Fox says Brennaman won’t announce NFL games after slur

National Sports
Thom Brennaman

FILE – In this Sept. 25, 2019, file photo, Cincinnati Reds broadcaster Thom Brennaman sits in a special outside booth before the Reds’ baseball game against the Milwaukee Brewers in Cincinnati. Brennaman used a gay slur during the broadcast of Cincinnati’s game against the Kansas City Royals on Wednesday, Aug. 19, 2020. Brennaman used the slur moments after the Fox Sports Ohio broadcast returned from a commercial break before the seventh inning in the first game of a doubleheader. Brennaman did not seem to realize he was already on air. (AP Photo/John Minchillo, File)

LOS ANGELES (AP) — Thom Brennaman will not be calling NFL games on Fox after using an anti-gay slur on air during a Cincinnati Reds broadcast.

Fox Sports issued a statement Thursday that said “we are moving forward with our NFL schedule which will not include him.” Fox also said Brennaman’s remarks were “abhorrent, unacceptable, and not representative of the values of Fox Sports.”

Brennaman had been a part of Fox’s NFL announcer lineup since it started televising the league in 1994. He was part of the No. 3 announcer team last season and was paired with analyst Chris Spielman and reporter Shannon Spake. He had also called Major League Baseball games for the network from 1996 to 2014.

The Reds announced late Wednesday that the 56-year old broadcaster was suspended. The team also issued an apology for the “horrific, homophobic remark.” The Reds closed their statement by saying they would be addressing their broadcasting team for the remainder of the season and possibly beyond in the coming days.

Brennaman, who had been a part of the Reds announcing team since 2007, used the slur moments after Fox Sports Ohio’s feed returned from a commercial break before the top of the seventh inning in the first game of a doubleheader Wednesday at Kansas City. Brennaman did not seem to realize he was already on air. The remarks prompted a firestorm on social media.

“It was extremely disturbing to hear Brennaman’s homophobic comments wielded so nonchalantly,” said Barbara Simon, head of news and campaigns for GLAAD, an LGBTQ advocacy organization. “Those in the room with Brennaman should clarify if that level of casual homophobia existed as a constant in the booth, or if anyone stepped in.”

“Players, MLB and the network have acted swiftly to call out Brennaman’s behavior, stand beside the LGBTQ community, and send the message that it’s inexcusable to use such hateful language — mic on or off,” she said Thursday.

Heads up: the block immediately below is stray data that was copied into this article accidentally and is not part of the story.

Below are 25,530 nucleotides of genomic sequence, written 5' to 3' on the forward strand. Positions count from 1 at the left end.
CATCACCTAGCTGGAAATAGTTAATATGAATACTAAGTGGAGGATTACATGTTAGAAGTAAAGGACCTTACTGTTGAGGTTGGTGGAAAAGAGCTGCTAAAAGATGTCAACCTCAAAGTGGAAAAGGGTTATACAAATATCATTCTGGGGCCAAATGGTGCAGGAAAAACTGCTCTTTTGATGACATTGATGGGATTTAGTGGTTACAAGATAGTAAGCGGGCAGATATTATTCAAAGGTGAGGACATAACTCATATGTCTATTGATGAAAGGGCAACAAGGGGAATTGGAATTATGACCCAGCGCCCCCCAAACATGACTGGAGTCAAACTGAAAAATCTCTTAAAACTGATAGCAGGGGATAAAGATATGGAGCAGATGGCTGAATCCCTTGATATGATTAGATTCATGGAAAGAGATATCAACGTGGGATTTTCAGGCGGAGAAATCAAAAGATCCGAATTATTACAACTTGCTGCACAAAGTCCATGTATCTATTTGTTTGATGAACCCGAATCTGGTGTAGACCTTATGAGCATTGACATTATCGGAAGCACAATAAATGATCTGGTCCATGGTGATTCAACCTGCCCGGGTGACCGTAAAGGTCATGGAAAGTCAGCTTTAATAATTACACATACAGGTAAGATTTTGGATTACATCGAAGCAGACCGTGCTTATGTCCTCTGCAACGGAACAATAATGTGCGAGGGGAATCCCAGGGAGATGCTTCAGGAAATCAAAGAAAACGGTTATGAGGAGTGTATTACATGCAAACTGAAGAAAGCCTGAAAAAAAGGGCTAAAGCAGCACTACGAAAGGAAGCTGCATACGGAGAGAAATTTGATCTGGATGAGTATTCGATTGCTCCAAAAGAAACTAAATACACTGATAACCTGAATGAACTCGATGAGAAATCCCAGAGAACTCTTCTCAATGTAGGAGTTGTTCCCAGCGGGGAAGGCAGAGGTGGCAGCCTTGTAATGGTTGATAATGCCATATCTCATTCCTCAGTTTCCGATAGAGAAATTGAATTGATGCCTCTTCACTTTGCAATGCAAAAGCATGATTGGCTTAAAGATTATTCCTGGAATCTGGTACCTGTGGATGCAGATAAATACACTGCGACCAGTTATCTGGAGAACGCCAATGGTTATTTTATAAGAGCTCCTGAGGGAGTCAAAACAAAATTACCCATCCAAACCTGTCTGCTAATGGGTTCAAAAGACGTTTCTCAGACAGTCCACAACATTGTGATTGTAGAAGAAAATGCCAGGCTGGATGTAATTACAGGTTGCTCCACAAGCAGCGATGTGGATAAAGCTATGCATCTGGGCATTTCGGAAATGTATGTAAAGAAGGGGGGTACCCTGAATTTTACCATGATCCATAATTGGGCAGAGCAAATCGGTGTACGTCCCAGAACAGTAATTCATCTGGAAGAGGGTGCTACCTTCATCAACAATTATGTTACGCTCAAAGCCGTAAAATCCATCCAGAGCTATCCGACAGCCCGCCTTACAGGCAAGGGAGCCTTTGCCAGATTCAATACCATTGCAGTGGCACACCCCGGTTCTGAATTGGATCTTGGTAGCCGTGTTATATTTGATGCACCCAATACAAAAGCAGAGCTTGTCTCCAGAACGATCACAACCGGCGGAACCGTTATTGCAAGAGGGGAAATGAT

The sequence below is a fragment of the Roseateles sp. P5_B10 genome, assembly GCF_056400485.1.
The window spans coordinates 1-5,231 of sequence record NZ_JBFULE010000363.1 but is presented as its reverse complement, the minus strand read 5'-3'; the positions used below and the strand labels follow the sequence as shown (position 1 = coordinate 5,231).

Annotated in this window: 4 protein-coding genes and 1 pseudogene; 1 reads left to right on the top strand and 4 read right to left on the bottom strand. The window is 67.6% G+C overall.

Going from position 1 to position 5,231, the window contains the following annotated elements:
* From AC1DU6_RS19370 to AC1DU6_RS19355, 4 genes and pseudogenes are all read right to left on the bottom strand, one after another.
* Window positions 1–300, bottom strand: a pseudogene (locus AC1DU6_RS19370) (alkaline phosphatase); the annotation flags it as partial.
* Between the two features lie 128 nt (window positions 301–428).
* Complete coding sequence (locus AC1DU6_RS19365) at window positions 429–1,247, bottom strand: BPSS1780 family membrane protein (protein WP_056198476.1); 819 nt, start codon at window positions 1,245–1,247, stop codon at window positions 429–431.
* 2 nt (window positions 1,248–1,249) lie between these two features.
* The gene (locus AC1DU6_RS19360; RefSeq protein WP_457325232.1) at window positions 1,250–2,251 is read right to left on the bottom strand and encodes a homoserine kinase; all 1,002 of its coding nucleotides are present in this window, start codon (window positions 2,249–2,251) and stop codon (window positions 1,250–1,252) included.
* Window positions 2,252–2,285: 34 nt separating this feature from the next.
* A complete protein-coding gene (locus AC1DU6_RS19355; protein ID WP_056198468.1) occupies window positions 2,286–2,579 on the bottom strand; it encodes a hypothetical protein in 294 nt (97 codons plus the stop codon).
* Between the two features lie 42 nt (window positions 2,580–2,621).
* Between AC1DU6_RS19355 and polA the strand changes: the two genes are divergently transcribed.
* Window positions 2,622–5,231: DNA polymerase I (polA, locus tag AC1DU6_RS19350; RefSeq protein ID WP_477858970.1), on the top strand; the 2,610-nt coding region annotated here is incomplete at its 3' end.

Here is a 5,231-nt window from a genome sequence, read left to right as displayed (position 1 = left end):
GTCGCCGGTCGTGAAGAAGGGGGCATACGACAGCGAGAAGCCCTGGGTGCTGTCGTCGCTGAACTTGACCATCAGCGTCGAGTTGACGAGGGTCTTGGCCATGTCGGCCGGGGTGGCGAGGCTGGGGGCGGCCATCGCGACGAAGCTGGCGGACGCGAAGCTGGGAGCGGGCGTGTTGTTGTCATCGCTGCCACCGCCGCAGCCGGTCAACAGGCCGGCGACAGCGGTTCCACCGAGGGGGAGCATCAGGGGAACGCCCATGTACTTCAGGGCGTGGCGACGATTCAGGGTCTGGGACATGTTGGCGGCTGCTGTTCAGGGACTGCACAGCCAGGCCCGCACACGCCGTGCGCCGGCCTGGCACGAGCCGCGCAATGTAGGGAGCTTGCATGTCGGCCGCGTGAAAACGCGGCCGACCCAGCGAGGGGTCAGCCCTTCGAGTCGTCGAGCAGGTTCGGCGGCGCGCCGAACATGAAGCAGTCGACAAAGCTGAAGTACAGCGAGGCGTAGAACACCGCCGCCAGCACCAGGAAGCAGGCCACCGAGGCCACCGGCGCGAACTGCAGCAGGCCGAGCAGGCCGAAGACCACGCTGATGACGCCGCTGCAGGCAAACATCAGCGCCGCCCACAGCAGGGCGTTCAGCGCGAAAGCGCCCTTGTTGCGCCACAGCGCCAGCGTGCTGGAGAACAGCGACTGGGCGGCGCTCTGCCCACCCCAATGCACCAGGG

Brennaman opened the fifth inning of the second game with an apology spoken directly to the camera before handing off play-by-play duties to Jim Day.

He noted the trouble he was in by saying, “I don’t know if I’m going to be putting on this headset again” while apologizing to the Reds, Fox Sports and his coworkers.

In a piece published by The Cincinnati Enquirer on Thursday, Brennaman wrote: “I could to try to explain it or tell you about who I am and what I believe, but those things would all be excuses. The simple fact is, what I said was wrong.”

“To the LGBTQ+ community — I am truly and deeply sorry. You should never be denigrated with crude and hateful language. I failed you, and I cannot say enough how sorry I am.”

Billy Bean, MLB’s ambassador for inclusion, praised the Reds’ swift action to suspend Brennaman.

“The unfortunate event that occurred last night in Cincinnati was disheartening. The Reds’ immediate response and statement are a powerful example of MLB’s zero-tolerance policy for harassment, discrimination, or bias toward the LGBTQ+ community or any person at any time,” he said.

“There is no doubt where MLB stands in regard to respect and acceptance for our players, coaches, employees, fans, and our television viewers,” he said. “Last night is a difficult reminder that there is still much work to do. We will pause for a moment, and utilize this incident as a learning opportunity for every one of our stakeholders.”

Even though most regional networks still carry the Fox Sports name, they are not owned by Fox. Sinclair Broadcast Group bought them in 2019.

The Reds announcers were working from Great American Ballpark in Cincinnati. Teams are not sending announcers to road games this season due to the coronavirus pandemic.

The son of Hall of Fame broadcaster Marty Brennaman, Thom has called major league games for 33 years and has been with Fox Sports for the past 27, covering primarily baseball and football.

Marty Brennaman told the Enquirer on Wednesday night, “As a dad, I hurt for him,. What he said is not a reflection of who Thom Brennaman is. I know that’s not him. But I also feel terrible for the people the comment offended.”

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